Horses

Chiropractors treat horses at Junior League Horse Show

Chiropractor Bruce Jackson inspected Cosmic Charm's teeth to determine whether the horse's jaw was aligned. Chiropractic treatment has helped the show horse tremendously, his trainer says.
Chiropractor Bruce Jackson inspected Cosmic Charm's teeth to determine whether the horse's jaw was aligned. Chiropractic treatment has helped the show horse tremendously, his trainer says.

Two "miracle stories" helped shape her life, Anita Jackson said.

After dealing with a serious stomach ailment that traditional medicine couldn't cure, she saw a chiropractor. Within 15 minutes after an adjustment, she said, her symptoms were gone.

Shortly after that, when she was 19, she had a similar experience with her horse, which also had stomach problems. A veterinarian said that nothing could be done and that the horse would die soon.

"So I'm lying in the field with my horse, and the vet was explaining what was going on with my horse's stomach and intestines," Jackson said.

She realized, " 'If my chiropractor was able to help me with my stomach problems,' I thought, 'Why not?' " She hit the horse on the spine with all of her strength, and the horse was up and walking in less than 20 minutes.

Jackson said that moment changed her life.

"I knew somehow, some way, I would treat humans as well as animals," she said.

Jackson and her husband, Bruce, who run Jackson Chiropractic Wellness Center in Versailles, do exactly that. They were at the Lexington Junior League Horse Show at The Red Mile this week to provide chiropractic treatment to show horses, working on nearly 20.

They have been doing animal chiropractic since 1994 and have worked in the chiropractic field since 1986.

Bruce Jackson said it's actually much easier to adjust a four-legged animal than it is to adjust a human.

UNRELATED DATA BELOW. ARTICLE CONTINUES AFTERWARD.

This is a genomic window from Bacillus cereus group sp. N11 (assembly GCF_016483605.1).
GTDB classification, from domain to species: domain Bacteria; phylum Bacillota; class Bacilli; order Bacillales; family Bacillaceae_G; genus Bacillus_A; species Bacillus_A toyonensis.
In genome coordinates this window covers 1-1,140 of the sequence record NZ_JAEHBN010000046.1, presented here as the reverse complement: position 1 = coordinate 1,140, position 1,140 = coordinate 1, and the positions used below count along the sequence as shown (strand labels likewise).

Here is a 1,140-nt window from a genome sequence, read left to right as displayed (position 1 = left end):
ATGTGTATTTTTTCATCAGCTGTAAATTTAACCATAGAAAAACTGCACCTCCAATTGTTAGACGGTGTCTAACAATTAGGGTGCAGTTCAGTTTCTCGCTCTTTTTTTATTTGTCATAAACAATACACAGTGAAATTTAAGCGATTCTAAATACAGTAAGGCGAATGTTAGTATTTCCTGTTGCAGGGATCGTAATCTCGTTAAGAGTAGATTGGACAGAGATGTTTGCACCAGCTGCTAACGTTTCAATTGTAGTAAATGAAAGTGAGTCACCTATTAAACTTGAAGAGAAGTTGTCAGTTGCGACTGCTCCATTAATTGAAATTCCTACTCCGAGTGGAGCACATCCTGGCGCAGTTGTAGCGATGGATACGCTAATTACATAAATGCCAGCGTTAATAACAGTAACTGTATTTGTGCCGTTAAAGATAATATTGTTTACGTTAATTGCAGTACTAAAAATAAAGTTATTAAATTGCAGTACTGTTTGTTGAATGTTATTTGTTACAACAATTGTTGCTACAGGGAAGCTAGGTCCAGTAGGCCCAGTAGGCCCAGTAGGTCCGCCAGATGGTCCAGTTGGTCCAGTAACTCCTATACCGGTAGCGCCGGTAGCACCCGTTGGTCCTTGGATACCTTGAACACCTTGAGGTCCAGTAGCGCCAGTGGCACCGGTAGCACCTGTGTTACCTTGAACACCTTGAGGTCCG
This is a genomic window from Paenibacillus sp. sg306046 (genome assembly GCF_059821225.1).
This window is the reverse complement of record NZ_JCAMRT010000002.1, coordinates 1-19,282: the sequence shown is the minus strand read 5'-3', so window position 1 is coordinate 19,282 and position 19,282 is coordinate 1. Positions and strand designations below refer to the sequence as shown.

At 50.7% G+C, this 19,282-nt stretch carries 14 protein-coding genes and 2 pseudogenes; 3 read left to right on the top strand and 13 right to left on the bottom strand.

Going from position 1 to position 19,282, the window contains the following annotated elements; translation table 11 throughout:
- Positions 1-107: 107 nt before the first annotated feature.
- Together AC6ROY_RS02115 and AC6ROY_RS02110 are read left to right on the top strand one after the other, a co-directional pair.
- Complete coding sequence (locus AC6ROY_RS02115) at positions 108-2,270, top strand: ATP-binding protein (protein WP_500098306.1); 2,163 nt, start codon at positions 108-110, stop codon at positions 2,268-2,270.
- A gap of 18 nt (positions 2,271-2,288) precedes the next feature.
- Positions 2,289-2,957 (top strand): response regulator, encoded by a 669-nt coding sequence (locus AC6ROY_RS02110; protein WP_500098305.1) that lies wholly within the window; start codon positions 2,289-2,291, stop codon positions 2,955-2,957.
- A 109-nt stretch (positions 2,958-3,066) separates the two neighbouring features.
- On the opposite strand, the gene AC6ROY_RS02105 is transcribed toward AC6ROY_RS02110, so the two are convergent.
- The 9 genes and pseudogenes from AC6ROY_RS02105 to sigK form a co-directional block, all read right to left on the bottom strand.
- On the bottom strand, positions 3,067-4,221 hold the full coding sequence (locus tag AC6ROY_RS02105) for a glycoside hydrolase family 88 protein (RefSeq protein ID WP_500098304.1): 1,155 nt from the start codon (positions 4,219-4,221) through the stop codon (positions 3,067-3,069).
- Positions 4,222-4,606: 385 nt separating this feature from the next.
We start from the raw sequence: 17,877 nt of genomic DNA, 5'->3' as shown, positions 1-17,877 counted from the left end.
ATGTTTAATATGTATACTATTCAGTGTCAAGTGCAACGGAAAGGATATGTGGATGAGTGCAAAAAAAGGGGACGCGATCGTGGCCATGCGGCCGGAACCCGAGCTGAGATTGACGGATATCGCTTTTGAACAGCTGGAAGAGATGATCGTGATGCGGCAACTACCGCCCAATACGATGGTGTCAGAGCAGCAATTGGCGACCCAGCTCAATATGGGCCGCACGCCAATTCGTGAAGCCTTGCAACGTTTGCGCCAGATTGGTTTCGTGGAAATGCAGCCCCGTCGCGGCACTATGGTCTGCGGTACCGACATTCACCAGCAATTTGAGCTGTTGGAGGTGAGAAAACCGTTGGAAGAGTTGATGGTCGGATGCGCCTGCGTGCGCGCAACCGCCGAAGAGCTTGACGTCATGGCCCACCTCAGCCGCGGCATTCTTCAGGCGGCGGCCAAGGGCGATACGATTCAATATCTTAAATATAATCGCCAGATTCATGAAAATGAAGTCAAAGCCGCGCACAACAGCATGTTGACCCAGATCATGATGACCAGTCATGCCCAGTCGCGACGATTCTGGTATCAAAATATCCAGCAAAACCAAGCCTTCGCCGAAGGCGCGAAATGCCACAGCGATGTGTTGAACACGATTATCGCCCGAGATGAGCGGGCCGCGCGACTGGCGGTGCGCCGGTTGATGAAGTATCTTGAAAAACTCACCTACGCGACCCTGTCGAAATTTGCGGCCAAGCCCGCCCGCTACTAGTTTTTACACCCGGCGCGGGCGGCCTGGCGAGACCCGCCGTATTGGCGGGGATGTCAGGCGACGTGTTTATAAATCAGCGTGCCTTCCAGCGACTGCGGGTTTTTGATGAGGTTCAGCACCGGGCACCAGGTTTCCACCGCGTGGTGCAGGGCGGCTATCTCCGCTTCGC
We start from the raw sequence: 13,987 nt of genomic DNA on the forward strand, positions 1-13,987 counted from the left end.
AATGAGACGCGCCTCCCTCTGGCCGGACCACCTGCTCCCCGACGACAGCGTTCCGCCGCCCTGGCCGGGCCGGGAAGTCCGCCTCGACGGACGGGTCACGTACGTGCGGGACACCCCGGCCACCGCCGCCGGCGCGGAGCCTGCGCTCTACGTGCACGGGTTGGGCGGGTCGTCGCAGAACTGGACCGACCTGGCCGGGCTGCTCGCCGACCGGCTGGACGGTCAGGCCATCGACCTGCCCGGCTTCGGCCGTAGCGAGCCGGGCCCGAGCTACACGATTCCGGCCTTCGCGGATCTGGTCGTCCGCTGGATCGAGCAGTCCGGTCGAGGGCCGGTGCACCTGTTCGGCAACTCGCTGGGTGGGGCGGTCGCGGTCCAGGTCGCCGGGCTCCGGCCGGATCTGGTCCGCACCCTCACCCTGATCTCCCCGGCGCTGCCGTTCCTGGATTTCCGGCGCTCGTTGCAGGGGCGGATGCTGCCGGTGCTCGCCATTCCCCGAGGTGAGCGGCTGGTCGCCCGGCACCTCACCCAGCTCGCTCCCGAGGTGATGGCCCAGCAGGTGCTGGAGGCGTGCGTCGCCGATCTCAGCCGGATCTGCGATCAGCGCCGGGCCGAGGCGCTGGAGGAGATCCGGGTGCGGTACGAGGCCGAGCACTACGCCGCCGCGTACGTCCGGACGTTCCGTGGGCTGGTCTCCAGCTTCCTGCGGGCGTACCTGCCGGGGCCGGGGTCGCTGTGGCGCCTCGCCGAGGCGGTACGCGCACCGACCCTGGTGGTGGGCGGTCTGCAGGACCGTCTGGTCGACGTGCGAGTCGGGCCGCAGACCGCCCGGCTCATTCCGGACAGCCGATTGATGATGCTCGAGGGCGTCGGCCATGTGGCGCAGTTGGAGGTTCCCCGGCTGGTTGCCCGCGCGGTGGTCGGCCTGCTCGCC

"Most people think it takes a lot of force to adjust a horse. It takes very little force," he said. "The reason it takes so much force for a human is because a human's upright, is tight." Anita Jackson explained that being on all fours results in less gravitational stress on the body.

A one-time adjustment for a horse usually costs $100 to $150, Anita Jackson said.

Some people wait until the last minute at horse shows to decide whether they want their horse worked on, but Anita Jackson said it "absolutely" can make a difference in how a horse performs.

She used one horse, Cosmic Charm, as an example. The horse was suffering from pain in the lower back; after chiropractic care, Cosmic Charm can be shown.

"And he's winning," she said.

Cosmic Charm's trainer, James Wallen, said that Cosmo, as the horse is affectionately known, was hurting "all the way around" and that Bruce Jackson's treatment resulted in "night and day improvements."

Cosmo "wasn't responding well to his training," Wallen said. "But after chiropractic, he was much more relaxed. He didn't look like he was walking on pins and needles."

Some horses can develop a "bad attitude," which means they can form an intolerance to treatment, Anita Jackson said. But a bad attitude can also result from an animal's pain.

"A woman brought her dog in and said, 'This dog is vicious. It might bite you,' " Jackson said. "The entire life of this dog, she has been more contrary than pleasant. This dog has probably been hurting its entire life, but two weeks later it's a different individual."

While the Jacksons treat humans and animals, Anita Jackson said hardly anything compares to when treatment helps an animal; signs of success might include a horse's licking its lips, or a soft meow from a cat.

"It's unbelievably rewarding," she said. "The satisfaction, gratification and appreciation that the patient has for fixing their problem — whether that's relieving pain or discomfort — it's priceless."

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